Thunder stymied by Heat in second half, fall on second night of back-to-back

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Logan Newman
·4 min read
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There was a stark contrast of the lineups on the court to start the fourth quarter between the Oklahoma City Thunder and the Miami Heat on Monday.

The Thunder, as usual, started the frame with its bench unit. The Heat, as is their norm, sent out primarily starters. In this game, it was Bam Adebayo, Kendrick Nunn and Duncan Robinson.

Oklahoma City’s bench has been very good in recent weeks. Over the four games entering Friday, the unit was averaging 39 points and generally had a positive plus-minus, particularly backed by the efforts of Hamidou Diallo and Mike Muscala.

But they weren’t able to execute this time. Over the first five and a half minutes of the fourth quarter, the Thunder did not score a single point while Miami put up 15. It put distance in what started as a two-point deficit, one the Thunder were never able to overcome in the 108-94 loss.

That’s not to fault Mark Daigneault for leaving the starters on the bench. Hindsight says he should’ve done differently, but the Thunder’s bench has been a driving force throughout the season. They proved early on that they can go on runs while the starters are on the bench. Heck, we just saw over the last two weeks that even without Shai Gilgeous-Alexander, Theo Maledon and George Hill, the team could handle the big dogs in the league.

The Miami’s tenacious defense stymied the group, though, and when Gilgeous-Alexander and the other starters checked back in, they couldn’t put a dent in the deficit.

“We ran out of gas on the second night of a back-to-back,” Gilgeous-Alexander said. “It’s no excuse, but we are human. We get tired.”

Gilgeous-Alexander’s 27 points and five assists actually understates his performance. At halftime, he had 18 points on 6-for-7 shooting, the same number of points that Heat stars Adebayo and Jimmy Butler combined for on 12 total shots. After three quarters, Gilgeous-Alexander had 25. It was actually similar to his output on Monday, when he had 26 points after three quarters against the Cleveland Cavaliers.

But he only got up one shot over his six minutes in the fourth quarter.

“I feel like they were helping a little more in the fourth when I got in the paint,” the guard said.

By the time he even re-entered, it would have taken a big comeback for the Thunder to even fight their way back into the game. Oklahoma City’s second half was the inverse of the first.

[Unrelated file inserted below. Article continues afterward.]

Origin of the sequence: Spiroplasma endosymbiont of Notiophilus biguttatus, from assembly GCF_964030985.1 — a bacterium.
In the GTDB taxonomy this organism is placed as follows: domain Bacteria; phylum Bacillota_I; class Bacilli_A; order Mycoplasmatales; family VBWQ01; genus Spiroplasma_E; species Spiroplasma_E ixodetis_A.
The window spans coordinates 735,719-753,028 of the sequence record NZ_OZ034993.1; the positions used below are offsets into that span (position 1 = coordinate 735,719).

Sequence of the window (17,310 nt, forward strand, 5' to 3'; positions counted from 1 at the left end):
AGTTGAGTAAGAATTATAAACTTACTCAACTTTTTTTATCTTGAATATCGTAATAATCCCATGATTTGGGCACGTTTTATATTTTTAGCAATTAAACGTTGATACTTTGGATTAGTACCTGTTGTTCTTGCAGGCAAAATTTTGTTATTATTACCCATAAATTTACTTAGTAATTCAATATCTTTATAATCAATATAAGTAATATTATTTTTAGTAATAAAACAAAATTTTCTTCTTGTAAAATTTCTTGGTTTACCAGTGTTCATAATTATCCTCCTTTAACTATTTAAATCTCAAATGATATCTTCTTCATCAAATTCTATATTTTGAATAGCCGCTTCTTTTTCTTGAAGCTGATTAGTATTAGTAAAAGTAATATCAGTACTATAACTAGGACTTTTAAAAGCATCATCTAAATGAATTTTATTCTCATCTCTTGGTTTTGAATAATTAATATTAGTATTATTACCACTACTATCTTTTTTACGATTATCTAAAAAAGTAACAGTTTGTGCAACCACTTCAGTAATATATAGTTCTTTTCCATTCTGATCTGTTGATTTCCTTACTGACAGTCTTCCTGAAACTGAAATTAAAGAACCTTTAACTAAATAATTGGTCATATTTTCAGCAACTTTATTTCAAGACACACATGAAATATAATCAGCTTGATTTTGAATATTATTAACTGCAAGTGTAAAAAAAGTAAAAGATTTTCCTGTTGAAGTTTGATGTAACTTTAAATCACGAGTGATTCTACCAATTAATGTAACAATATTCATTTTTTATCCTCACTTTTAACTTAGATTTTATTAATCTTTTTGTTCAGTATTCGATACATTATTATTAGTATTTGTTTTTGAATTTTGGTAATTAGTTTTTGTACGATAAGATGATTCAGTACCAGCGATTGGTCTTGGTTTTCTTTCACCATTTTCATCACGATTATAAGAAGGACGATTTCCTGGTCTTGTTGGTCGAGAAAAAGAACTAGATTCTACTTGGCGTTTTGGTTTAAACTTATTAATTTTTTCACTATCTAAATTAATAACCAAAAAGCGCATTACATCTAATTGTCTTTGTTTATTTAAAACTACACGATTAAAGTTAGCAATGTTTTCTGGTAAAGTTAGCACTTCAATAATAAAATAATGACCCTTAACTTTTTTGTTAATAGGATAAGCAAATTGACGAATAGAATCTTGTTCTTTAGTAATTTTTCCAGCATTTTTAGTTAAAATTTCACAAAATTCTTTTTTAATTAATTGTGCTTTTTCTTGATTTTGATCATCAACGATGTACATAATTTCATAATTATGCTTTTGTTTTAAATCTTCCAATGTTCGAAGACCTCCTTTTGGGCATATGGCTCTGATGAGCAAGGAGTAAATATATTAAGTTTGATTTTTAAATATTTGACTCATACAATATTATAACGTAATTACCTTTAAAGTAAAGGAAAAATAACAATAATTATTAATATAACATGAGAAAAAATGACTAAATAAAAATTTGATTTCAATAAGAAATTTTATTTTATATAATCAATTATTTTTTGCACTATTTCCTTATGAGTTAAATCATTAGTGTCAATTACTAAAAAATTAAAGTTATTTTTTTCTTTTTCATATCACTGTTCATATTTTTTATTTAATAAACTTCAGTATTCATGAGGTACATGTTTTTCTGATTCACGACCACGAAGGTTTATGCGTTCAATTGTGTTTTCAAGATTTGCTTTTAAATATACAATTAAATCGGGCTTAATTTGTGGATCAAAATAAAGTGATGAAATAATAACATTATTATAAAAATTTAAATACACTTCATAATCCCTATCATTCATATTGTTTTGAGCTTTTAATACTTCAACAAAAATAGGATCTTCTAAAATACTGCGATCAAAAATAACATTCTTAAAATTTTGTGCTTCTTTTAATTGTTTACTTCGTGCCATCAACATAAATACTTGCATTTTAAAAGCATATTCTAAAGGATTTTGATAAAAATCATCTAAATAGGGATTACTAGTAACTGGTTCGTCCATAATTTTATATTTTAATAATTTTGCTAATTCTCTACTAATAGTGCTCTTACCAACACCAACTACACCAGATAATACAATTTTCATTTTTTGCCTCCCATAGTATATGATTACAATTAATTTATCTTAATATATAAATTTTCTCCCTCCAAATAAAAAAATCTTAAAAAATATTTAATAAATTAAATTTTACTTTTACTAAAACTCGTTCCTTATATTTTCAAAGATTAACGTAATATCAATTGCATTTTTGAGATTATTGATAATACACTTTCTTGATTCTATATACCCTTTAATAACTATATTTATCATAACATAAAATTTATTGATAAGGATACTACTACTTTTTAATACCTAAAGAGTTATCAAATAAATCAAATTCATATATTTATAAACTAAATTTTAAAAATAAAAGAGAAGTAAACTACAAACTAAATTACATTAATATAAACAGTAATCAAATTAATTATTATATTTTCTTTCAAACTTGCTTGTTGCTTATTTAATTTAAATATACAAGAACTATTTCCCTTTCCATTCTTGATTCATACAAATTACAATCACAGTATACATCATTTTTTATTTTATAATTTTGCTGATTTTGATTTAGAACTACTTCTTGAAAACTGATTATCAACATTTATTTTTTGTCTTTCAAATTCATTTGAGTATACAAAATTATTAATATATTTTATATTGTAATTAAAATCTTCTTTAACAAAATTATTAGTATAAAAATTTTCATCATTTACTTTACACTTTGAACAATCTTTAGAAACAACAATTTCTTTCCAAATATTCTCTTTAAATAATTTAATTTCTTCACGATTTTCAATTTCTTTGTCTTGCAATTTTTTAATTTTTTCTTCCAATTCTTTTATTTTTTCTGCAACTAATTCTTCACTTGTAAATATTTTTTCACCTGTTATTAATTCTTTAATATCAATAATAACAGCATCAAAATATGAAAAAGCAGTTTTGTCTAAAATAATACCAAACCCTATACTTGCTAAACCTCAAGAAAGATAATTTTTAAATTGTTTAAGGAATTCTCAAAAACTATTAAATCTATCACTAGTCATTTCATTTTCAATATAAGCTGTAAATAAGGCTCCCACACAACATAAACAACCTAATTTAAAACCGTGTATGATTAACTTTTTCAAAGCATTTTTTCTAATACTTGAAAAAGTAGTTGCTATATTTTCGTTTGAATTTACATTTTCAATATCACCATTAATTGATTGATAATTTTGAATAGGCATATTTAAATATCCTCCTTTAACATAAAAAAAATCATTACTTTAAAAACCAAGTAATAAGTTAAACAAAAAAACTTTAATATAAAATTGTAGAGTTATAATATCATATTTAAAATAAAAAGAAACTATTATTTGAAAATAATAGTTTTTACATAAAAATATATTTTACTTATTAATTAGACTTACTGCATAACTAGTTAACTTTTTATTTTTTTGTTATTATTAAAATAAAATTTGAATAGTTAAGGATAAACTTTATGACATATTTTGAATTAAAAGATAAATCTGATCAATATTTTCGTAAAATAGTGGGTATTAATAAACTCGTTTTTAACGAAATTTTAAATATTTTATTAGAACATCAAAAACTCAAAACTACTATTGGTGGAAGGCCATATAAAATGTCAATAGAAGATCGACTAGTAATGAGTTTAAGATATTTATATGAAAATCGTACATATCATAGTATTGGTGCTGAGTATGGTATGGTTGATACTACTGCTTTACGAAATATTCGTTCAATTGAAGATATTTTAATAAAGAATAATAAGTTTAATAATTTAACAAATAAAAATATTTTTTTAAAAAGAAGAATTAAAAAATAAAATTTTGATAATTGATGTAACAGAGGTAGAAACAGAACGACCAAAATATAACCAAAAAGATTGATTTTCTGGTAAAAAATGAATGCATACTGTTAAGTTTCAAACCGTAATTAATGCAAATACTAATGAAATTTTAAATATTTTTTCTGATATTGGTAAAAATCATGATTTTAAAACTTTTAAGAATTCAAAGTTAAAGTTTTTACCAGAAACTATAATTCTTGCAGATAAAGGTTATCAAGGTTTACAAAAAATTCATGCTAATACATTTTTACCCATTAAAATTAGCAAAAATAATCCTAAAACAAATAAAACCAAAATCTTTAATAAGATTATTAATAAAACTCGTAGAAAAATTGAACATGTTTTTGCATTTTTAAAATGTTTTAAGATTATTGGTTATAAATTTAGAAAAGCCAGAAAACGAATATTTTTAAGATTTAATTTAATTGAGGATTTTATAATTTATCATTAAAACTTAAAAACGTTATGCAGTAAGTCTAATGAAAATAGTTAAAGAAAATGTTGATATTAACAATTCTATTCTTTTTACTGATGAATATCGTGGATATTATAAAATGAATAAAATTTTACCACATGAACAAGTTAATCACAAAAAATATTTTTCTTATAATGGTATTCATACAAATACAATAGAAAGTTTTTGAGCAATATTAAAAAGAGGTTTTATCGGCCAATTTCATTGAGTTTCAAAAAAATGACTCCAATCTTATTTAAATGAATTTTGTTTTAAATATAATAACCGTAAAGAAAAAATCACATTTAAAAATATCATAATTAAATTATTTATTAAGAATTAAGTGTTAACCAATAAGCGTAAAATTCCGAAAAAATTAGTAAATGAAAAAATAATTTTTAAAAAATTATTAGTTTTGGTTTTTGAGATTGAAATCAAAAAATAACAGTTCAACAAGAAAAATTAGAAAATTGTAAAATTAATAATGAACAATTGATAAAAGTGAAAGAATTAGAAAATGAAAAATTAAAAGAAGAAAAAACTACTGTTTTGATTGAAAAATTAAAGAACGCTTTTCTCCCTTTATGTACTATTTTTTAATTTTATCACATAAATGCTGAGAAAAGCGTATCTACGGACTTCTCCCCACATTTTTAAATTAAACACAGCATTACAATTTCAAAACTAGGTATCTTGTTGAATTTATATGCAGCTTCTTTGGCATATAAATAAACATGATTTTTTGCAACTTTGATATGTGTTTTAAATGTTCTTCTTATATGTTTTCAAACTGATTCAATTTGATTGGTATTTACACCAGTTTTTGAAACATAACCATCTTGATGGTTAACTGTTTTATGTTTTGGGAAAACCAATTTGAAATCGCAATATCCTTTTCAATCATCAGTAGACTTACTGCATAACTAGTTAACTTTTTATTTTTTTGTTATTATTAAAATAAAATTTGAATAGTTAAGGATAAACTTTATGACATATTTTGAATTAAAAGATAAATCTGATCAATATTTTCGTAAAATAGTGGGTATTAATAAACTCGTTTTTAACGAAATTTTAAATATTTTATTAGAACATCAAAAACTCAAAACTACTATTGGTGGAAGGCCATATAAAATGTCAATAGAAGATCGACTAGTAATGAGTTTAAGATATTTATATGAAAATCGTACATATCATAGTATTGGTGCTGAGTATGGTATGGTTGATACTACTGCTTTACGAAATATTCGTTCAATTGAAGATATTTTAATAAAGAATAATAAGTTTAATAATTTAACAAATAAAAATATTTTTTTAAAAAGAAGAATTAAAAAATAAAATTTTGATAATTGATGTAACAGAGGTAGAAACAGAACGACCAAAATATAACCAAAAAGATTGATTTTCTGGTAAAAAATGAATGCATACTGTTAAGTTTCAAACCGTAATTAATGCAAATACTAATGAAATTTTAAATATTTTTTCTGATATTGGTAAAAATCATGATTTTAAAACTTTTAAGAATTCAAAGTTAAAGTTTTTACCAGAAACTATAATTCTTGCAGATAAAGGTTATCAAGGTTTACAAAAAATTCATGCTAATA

The Thunder led 54-45 at halftime, sparked by Gilgeous-Alexander and the Thunder bench outproducing that of the Heat.

“We were aggressive defensively in the first half,” Muscala said. I think we were getting some good looks on offense, and that was limiting their transition points, which I think that got (the Heat) going in the second half.”

In that second half, the Heat poured on the defensive effort, which led to offense. Miami forced 18 turnovers in the game, which led to 27 points. They worked to prevent easy looks and started to hinder effective ball movement, holding the Thunder to 20 assists. Oklahoma City shot 43.2% from the field and 35.9% from 3.

After an excellent first half, the Thunder floundered over the final 24 minutes.

“I thought we actually could have had a bigger lead than we did (at halftime). I thought we really outplayed them in that half,” Daigneault said. “I give (the Heat) a lot of credit, they came out of halftime really, really focused and we had to earn everything on both ends of the floor in the second half. They just outplayed us.”

All five Miami starters finished with double-digit points, led by Robinson’s 22, 18 of which came off 3-pointers. Nunn had 20 points, nine assists and five rebounds in 41 minutes and Adebayo had a 19-point, 13-rebound double-double. Butler made just three field goals but hit all nine free throws he attempted.

Outside Gilgeous-Alexander, the Thunder struggled to counter Miami on offense. No other player scored more than 13, and Lu Dort was the only other player to attempt at least 10 shots – but he went 3-for-15 from the field, and Miami was happy to give him the 3-point look, where he hit just one of eight attempts.

After an excellent first half, the Thunder faltered, and weren’t able to get that late push that they so often have.

“The whole second half, they had better defensive focus, which just limited our margin for error,” Daigneault said. “They switched us the majority of the game, which made us stagnant cause they’ve got pretty versatile defenders out there. I just thought it was a combination of them and us.”